Los Angeles Kings, and the eighth defeat in 10 contests of what was becoming an increasingly disappointing season that had begun with high hopes. For Penner, it was a low point in a season that wasn’t lacking for them.
He was a healthy scratch for the fifth time in six contests. A guy who was expected to be a key contributor for a team considered in the preseason to be a Stanley Cup contender was an expensive disappointment.
A lot can change in three months.
Penner not only helped the Kings into the playoffs, but he’s been one of the team’s top players during their impressive postseason run. He authored another amazing tale in his story of redemption when he scored the series-winning goal in overtime Tuesday night as the Kings defeated the Phoenix Coyotes 4-3 in Game 5 to capture the Western Conference Finals and earn a berth in the Stanley Cup Final.
"It's the biggest goal of my career thus far," Penner said. "Hopefully there's a couple more waiting in the Final. I was at the right place at the right time."
After returning to the lineup, Penner had to earn more playing time from coach Darryl Sutter. He had only two goals and four points in the final six weeks of the regular season, but at least he was back as a regular.
Penner scored in the Kings' playoff opener against Vancouver, but his postseason really started to take off in the second round when Sutter put him back on one of the top lines. Sutter liked Penner’s postseason experience and felt his team needed two big lines to matchup with the St. Louis Blues.
Playing with Jeff Carter and Mike Richards, Penner began to look like the power forward he was in his days with the Anaheim Ducks. He’s been a handful in the corners and around the net, creating chances for himself and his linemates.
He’s also made some important plays at the defensive end -- and he's played with greater consistency than he did during a regular season in which he finished with only seven goals and 17 points in 65 games.
"I guess when you're in a hole that no one can really dig you out of except for yourself," Penner said. "I put that pressure and that stress on myself to get me out of where I was. I had great support from teammates, family, friends, the organization as a whole."
Penner’s line got off to a strong start in Game 4, but like the rest of the team faded a bit after the opening 10 minutes or so. As Game 5 wore on, that trio seemed to get stronger, and Penner had the primary assist on Richards’ goal that gave the Kings a 3-2 lead late in the second period.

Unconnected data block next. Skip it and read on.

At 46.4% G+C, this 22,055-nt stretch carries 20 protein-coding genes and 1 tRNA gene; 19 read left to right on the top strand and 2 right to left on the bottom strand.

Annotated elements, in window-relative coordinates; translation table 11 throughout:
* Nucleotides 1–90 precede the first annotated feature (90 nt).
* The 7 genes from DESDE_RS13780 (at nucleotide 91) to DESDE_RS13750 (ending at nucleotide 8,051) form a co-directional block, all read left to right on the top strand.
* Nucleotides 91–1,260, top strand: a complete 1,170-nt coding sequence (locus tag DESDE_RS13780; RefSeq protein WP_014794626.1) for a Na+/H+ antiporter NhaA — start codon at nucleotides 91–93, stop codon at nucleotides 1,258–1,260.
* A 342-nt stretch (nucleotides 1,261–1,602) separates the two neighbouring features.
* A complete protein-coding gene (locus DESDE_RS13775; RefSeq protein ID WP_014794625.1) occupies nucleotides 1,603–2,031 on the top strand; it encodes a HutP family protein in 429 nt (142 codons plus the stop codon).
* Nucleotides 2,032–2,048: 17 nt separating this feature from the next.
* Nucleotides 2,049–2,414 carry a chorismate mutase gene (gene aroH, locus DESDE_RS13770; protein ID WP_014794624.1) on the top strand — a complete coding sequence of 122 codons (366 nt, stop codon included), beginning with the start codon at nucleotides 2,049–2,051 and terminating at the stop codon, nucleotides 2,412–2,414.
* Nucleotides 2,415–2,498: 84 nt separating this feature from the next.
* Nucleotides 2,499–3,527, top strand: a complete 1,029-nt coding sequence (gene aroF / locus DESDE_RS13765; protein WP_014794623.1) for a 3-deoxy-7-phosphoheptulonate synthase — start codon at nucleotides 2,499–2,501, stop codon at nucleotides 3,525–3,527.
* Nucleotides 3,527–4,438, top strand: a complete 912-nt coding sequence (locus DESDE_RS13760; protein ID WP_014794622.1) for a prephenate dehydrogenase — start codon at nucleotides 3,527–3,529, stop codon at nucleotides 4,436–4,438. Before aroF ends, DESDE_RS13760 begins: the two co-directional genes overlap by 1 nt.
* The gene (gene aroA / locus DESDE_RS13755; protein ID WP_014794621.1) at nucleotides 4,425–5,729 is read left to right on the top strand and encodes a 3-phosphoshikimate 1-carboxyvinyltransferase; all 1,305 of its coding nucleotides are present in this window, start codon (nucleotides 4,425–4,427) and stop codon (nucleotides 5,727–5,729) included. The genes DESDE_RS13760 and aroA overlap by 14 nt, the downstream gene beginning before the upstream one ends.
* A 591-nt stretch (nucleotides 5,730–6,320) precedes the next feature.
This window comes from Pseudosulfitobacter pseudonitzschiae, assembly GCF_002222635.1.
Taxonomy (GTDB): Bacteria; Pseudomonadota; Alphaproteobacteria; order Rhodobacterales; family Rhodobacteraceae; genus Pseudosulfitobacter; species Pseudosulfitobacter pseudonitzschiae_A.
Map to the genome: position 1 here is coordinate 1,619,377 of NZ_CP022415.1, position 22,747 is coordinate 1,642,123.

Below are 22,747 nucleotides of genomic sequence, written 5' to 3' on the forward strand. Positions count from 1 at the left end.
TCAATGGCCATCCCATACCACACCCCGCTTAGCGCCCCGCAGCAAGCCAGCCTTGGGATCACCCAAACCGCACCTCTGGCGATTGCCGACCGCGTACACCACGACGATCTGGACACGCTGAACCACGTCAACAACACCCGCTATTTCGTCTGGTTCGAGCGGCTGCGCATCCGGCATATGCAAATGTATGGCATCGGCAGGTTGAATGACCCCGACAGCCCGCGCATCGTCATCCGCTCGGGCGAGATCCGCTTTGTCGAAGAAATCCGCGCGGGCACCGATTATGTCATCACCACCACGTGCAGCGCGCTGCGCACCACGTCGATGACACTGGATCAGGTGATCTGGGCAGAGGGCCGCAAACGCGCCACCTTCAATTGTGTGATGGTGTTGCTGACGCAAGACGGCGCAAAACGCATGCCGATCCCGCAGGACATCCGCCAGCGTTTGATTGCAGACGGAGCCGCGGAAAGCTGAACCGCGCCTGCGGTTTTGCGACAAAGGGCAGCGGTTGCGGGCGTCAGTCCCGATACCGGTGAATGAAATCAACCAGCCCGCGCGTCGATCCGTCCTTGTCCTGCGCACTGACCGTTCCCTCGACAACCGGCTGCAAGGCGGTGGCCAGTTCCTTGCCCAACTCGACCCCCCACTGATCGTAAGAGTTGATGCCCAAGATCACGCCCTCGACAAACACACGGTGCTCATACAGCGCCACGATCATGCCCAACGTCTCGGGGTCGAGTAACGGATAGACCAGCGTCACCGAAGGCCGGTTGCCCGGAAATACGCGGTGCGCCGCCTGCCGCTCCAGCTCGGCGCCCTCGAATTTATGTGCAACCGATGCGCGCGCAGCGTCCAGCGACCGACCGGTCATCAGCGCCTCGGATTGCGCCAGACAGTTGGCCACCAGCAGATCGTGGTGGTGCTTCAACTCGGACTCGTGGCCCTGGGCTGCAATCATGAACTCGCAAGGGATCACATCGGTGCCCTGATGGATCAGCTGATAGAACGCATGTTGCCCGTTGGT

"I guess when you're in a hole that no one can really dig you out of except for yourself. I put that pressure and that stress on myself to get me out of where I was. I had great support from teammates, family, friends, the organization as a whole."
-- Kings forward Dustin Penner
"He had a journey tonight," Sutter said after the contest when asked about Penner’s season. "I stuck with him. He struggled early in the game -- stuck with him."
It was a good thing he did. Penner now has three goals and 10 points in 14 postseason games, and he’s a big part of the depth scoring that has helped the Kings roll over the top three seeds in the West.
Seconds after a big hit by captain Dustin Brown on defenseman Michal Rozsival a second after an offside call caused a huge stir for the Coyotes and their fans, Penner created a huge celebration for the Kings. Penner sent a pass to Carter and was in the slot waiting for a rebound when the puck came to him. He put a shot over Mike Smith for the win.
"Elation," Penner said of his reaction to the goal. "You know, it was after that questionable play in the neutral zone. We had a draw just off center off the blue line. Richards [won it on a] second or third effort. Went back to Slava [Voynov], Slava threw a bouncer off the boards. I watched it hop a couple times, ended up I think it was over [defenseman Keith] Yandle's stick. I retrieved it, threw it to Carter coming down the right side. He threw it on the net. Bounced down a few more times. I just followed the bouncing puck until it was in a good enough position for me to shoot it."